LOS ANGELES -- If it seems as if LeBron James has been shouldering a disproportionate part of the load for the Los Angeles Lakers so far this season, that's because he has. The four-time MVP admitted after Thursday's 104-96 win over the Indiana Pacers that he has struggled with striking the right balance between initiating the attack and relying on his teammates to take over.
"That's the challenge of things I've been kind of battling with since the season started," James said after scoring 38 points in 38 minutes against Indiana, adding 9 rebounds and 7 assists. "How much do I defer and allow some of our young guys to kind of try to figure it out, and how much do I try to take over games? I think tonight was one of those instances where they looked at me and they wanted me to close the game."
He did just that, checking in with 7 minutes, 28 seconds left in the fourth quarter with the Lakers clinging to a four-point lead after leading by as many as 24 in the first half. With James leading the charge by scoring 12 points in the period, L.A. pushed the lead back to double-digits and secured the win, snapping a two-game skid to improve to 12-9.
Seeing James take over a game is nothing new, but earlier in the day Lakers president of basketball operations Magic Johnson said L.A. is trying to manage its star differently than the Cleveland Cavaliers did last year.
"We are trying to make sure that we watch his minutes but also that we don't run everything through him, because now it is Cleveland all over again, and we don't want that," Johnson said in an interview on SiriusXM NBA Radio. "We want to get up and down."
Coming into Thursday, James was leading the Lakers' point guards in both assists (6.7 per game) and touches (79.3 per game) according to data compiled by Second Spectrum. Rajon Rondo was second at 6.5 assists and 60.8 touches, and Lonzo Ball was third with 4.5 assists and 53.5 touches.
James admitted that he thought he would have less responsibility on his plate to make plays when he pondered the season ahead after joining the Lakers as a free agent this summer.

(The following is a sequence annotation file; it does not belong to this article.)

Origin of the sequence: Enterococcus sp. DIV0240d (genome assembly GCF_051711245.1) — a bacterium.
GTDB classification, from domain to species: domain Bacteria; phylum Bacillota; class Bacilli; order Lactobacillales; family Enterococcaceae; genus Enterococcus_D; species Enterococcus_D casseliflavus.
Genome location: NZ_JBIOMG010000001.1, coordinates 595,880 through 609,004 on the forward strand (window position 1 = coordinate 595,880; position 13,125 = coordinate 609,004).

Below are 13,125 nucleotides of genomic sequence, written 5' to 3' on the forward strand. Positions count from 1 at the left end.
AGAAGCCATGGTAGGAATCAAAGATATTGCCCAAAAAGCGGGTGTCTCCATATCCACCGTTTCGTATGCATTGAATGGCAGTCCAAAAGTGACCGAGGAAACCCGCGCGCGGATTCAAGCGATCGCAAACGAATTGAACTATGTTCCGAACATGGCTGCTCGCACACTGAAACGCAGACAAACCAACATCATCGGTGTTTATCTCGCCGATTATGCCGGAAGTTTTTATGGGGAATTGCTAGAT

"I figured I wouldn't have the ball in my hands as much coming into the season knowing we have multiple ball handlers on our team with Zo and 'Do," James said. "BI [Brandon Ingram], Lance [Stephenson], Kuz [Kyle Kuzma] as well. Those guys have the ability to make plays as well. But I'm available any time we need a play to be made. ... [It] is a challenge for me and is an adjustment for me. It's whatever it takes to try to help our ball club be as great as we can be toward the end of the season. And at the same time getting better every day."
James has a usage rate of 30.8, according to NBA Advanced Stats, ranking eighth in the league, in 34.97 minutes per game, which would be a career low. Last season, playing for the Cleveland Cavaliers, James' usage rate was identical -- 30.8 -- while he played 36.9 minutes per game.
Lakers coach Luke Walton said it is all about finding the right time in the game for James to go full bore, without feeling the need to do so for the entire 48 minutes.
"He's always going to have a lot of responsibility because of how good he is," Walton said. "And we're going to continue to try to have other players make plays, and I think we're doing that, and there's times in the game where you're LeBron James or you're whoever the best player on the team, you're going to take over. And he knows when those times are. And he's good at that. Now we have to continue to get good at, better at, those other times where we're just playing basketball. And I thought we did that tonight, and fourth-quarter time he did his thing, but we're continuing to grow to where it's not just him all of the time."